Western pundits love it. Fadi Hakura, a Turkey expert at a British think tank, says: “They see this not as a revolution, but as a return to the original Islam, away from the excessive conservatism that has stymied all reforms for the last few centuries.” In searching for “the original Islam,” though, the best evidence anyone has is the Koran. Even though many scholars believe that the Koran was not assembled in anything like its current form until decades after the death of Muhammad, it is clearly much closer in time to “the original Islam” than any hadith we have today. And it is the Koran, not just the hadiths, that calls for wife-beating, slavery, war to conquer unbelievers, extortion of unbelievers in Muslim-conquered lands, amputating the hands of thieves, a total ban on alcohol, a total ban on payment of interest, and lots of other practices that are tough to characterize as anything other than “excessive conservatism.” It is a fairy tale, and nothing more, that the “original Islam” was sweetness and light.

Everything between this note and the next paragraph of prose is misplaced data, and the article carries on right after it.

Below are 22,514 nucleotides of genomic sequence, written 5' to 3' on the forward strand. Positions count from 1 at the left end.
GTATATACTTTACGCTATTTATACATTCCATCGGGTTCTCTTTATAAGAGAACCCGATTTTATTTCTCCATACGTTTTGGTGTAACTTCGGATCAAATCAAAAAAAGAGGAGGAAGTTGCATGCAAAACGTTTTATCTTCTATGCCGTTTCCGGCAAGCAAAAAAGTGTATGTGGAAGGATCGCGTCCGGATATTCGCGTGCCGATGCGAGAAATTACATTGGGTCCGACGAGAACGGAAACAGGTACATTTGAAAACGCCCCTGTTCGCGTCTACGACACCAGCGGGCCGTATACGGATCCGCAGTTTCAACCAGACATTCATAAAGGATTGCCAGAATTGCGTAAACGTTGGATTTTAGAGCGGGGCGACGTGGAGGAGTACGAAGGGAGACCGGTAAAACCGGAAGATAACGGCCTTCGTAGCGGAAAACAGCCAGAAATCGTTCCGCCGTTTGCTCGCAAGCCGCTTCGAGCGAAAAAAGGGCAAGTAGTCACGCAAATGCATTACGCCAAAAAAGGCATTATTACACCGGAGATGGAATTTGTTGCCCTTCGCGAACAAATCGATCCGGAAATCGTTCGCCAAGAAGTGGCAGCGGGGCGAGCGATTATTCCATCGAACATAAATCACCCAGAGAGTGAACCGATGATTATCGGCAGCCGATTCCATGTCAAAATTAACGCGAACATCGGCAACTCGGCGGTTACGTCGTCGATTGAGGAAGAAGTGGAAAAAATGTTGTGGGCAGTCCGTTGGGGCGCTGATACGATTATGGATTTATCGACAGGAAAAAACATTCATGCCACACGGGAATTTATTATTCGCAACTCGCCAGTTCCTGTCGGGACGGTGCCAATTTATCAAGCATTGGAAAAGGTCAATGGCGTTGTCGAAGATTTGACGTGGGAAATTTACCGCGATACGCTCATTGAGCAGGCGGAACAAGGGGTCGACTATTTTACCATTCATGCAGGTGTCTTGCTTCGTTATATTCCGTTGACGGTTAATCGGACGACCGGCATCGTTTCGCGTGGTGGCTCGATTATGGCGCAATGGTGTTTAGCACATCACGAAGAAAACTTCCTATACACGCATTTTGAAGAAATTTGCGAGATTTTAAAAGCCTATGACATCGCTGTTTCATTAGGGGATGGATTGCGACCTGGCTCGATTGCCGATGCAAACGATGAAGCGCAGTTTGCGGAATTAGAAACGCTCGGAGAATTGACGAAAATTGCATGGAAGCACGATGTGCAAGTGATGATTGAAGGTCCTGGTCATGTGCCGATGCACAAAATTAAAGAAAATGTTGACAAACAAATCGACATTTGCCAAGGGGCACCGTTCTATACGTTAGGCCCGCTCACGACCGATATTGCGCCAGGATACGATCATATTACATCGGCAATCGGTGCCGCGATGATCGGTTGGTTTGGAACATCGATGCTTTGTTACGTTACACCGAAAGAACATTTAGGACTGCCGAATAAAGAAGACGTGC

Hakura gushes that the project is akin to the Christian Reformation, echoing a common theme among wishful thinkers: if Islam could just have a reformation like Christianity had, then it would be easier to live with. Leaving aside the religious wars, Puritanism, and apartheid wrought by the Christian Reformation, it is important to note that the methodology of the Ankara scholars is rather the opposite of what Luther and Calvin had in mind. Mehmet Gormez, vice president of Turkey’s Religious Affairs Directorate (“the Diyanet,” as it is called in Turkish), compares the hadith to a pharmacy. “One may get poisoned if he goes to the pharmacy without the recommendation of a good doctor,” Gormez says, so the “good doctors” of the Diyanet are telling Muslims what to believe and what not to believe. The most positive feature of the Reformation, though, is that it urged individuals to read scripture for themselves and draw their own conclusions rather than blindly accept the interpretation of a central hierarchy.